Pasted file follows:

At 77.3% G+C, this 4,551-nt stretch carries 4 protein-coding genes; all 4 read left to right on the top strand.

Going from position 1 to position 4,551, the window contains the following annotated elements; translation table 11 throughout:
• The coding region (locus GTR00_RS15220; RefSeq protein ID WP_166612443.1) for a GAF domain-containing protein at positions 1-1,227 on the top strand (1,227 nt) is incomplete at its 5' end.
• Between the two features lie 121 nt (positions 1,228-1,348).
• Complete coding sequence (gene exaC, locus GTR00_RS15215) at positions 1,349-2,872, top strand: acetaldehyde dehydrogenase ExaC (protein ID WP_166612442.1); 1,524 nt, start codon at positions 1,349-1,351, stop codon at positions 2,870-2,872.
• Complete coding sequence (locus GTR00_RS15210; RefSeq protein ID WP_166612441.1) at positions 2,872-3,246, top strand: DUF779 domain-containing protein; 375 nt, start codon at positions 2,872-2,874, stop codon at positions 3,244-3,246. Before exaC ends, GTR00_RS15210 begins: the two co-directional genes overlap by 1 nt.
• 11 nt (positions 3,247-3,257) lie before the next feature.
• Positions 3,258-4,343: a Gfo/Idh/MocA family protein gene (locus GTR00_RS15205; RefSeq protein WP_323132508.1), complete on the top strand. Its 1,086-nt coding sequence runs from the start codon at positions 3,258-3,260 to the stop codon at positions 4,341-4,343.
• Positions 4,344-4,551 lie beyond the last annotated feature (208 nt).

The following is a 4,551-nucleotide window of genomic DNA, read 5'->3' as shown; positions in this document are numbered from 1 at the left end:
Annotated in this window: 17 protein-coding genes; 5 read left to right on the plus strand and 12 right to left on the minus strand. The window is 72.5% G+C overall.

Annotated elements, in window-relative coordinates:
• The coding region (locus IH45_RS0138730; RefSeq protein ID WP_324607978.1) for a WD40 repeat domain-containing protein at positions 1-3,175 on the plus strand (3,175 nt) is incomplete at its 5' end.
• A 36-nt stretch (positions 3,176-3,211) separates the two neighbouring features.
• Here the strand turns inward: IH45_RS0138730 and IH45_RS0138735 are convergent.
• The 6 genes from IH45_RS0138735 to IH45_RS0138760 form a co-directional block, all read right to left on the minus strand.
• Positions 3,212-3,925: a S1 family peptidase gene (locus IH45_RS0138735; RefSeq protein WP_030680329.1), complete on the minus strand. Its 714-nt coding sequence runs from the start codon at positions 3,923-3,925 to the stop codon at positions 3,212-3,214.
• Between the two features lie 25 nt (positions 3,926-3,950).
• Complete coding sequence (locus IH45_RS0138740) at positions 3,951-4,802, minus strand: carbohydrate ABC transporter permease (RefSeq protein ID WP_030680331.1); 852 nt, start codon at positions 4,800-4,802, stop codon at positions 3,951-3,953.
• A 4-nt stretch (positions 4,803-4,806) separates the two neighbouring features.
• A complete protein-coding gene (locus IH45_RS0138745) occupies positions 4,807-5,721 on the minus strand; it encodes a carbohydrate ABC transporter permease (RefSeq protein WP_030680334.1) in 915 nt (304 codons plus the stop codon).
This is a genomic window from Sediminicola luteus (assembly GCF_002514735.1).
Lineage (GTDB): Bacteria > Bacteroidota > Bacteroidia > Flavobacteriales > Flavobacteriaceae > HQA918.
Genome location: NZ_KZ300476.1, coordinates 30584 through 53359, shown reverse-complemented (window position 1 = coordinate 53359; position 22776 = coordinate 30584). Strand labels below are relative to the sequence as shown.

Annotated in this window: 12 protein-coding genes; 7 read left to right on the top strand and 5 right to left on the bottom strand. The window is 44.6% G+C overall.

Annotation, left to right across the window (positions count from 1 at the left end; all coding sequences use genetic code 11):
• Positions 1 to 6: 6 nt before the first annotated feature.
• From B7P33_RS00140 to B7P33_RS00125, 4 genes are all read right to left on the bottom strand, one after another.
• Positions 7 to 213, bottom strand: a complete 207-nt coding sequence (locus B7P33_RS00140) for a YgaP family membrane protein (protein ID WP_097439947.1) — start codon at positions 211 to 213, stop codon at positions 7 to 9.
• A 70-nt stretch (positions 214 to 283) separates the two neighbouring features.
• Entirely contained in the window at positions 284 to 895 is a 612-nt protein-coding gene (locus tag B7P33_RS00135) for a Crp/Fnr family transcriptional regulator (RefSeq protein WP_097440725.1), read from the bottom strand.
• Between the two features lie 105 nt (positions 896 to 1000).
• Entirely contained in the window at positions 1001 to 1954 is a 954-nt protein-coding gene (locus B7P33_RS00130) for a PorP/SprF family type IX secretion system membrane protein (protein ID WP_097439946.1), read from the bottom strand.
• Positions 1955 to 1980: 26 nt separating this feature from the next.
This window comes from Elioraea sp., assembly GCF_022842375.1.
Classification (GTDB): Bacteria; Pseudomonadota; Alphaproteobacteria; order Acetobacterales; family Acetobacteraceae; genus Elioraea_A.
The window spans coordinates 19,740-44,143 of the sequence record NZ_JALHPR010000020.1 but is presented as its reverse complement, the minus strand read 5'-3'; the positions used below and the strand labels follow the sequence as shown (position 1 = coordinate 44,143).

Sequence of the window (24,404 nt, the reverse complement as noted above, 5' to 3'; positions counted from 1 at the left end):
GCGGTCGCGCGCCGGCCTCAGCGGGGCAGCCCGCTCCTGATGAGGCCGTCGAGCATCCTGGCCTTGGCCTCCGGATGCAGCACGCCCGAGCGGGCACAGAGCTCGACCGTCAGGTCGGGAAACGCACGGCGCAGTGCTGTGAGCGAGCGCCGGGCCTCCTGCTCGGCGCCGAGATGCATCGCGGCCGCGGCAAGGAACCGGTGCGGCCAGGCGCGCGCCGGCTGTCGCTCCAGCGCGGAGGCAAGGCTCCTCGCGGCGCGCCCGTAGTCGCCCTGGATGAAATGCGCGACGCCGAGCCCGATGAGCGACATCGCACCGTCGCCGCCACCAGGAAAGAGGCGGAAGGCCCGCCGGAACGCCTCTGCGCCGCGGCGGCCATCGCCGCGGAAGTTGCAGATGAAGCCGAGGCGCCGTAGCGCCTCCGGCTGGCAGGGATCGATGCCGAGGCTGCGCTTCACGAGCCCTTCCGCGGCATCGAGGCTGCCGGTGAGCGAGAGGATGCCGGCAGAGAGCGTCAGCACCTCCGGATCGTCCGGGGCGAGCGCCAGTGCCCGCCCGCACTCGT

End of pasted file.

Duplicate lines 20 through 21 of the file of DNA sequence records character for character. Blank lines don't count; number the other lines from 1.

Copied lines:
• A 4-nt stretch (positions 4,803-4,806) separates the two neighbouring features.
• A complete protein-coding gene (locus IH45_RS0138745) occupies positions 4,807-5,721 on the minus strand; it encodes a carbohydrate ABC transporter permease (RefSeq protein WP_030680334.1) in 915 nt (304 codons plus the stop codon).